In response, the state first contends that defendant failed to preserve his argument that the state adduced insufficient evidence of the existence of a valid Washington County inventory policy.  According to the state, defendant did not challenge the prosecutor and the court's concededly erroneous understanding that the officer had testified that ''it was policy.''  Nor did defendant object to the trial court apparently taking judicial notice of the inventory policy or otherwise object to the trial court's denial of his motion on the ground that there was insufficient evidence of the existence of the policy.  The state argues that, had defendant done so, the trial court could have clarified its ruling, such as by expressly stating that it was taking judicial notice of the county's inventory ordinance.

On the merits, the state argues that the trial court properly denied defendant's motion because Bowman's inventory was consistent with the county inventory ordinance, of which, according to the state, the trial court implicitly took judicial notice.  The state points out that the ordinance authorizes a deputy to inventory personal property in the possession of a person placed in a patrol car or otherwise taken into police custody, including the removal of all items from the person's clothing and the inventorying of the contents of closed containers that are ''designed for carrying money and/or small valuables.''  The state argues that Bowman's testimony at the suppression hearing ''essentially mirrored'' that ordinance and that the trial court properly understood that the deputy was acting in conformity with it.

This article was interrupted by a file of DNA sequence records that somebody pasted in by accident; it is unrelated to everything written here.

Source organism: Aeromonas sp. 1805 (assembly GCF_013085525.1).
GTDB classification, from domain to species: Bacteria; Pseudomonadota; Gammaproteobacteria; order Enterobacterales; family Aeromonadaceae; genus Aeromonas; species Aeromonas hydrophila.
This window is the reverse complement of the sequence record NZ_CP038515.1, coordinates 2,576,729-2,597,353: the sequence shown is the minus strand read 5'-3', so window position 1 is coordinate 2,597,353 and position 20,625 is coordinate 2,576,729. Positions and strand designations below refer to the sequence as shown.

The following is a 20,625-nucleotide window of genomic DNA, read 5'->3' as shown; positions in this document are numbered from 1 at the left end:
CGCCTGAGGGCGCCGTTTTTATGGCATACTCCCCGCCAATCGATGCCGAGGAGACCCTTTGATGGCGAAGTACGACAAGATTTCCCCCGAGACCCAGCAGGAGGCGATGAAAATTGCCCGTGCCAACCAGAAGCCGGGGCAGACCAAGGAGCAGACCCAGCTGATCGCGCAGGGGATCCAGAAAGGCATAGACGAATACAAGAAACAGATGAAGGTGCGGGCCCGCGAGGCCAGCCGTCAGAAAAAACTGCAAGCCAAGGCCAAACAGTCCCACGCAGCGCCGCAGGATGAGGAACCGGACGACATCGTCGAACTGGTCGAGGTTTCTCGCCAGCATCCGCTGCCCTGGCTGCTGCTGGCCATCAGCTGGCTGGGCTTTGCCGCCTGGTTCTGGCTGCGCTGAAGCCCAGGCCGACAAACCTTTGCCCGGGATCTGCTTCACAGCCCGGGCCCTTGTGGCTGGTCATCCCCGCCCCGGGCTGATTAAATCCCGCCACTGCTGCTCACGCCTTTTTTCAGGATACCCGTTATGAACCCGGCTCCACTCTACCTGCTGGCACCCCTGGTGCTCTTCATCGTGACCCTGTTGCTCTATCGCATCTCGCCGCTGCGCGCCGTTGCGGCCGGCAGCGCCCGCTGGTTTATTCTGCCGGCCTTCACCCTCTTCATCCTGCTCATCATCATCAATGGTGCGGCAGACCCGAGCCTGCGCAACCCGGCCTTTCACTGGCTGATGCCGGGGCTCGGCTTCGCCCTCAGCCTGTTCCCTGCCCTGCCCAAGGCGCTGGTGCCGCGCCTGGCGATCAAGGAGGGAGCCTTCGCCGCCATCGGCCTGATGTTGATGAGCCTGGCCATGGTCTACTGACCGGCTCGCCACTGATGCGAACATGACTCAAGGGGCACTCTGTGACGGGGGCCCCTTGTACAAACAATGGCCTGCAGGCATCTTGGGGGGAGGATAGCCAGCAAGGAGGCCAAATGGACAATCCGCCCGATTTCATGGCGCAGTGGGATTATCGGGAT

The state further argues that, even if the trial court did not in effect take judicial notice of the ordinance, this court can do so on appeal and requests that we do so--indeed, the state argues that we are required to do so, because the ordinance is one of the types of law expressly described in OEC 202 as ''judicially noticed.''(1)  The state also argues that the inventory policy set out in WCC 9.12.040 meets the requirements for such a policy, including the requirement that it be enacted by a politically accountable body and that it allow an officer implementing it no discretion in carrying out the inventory.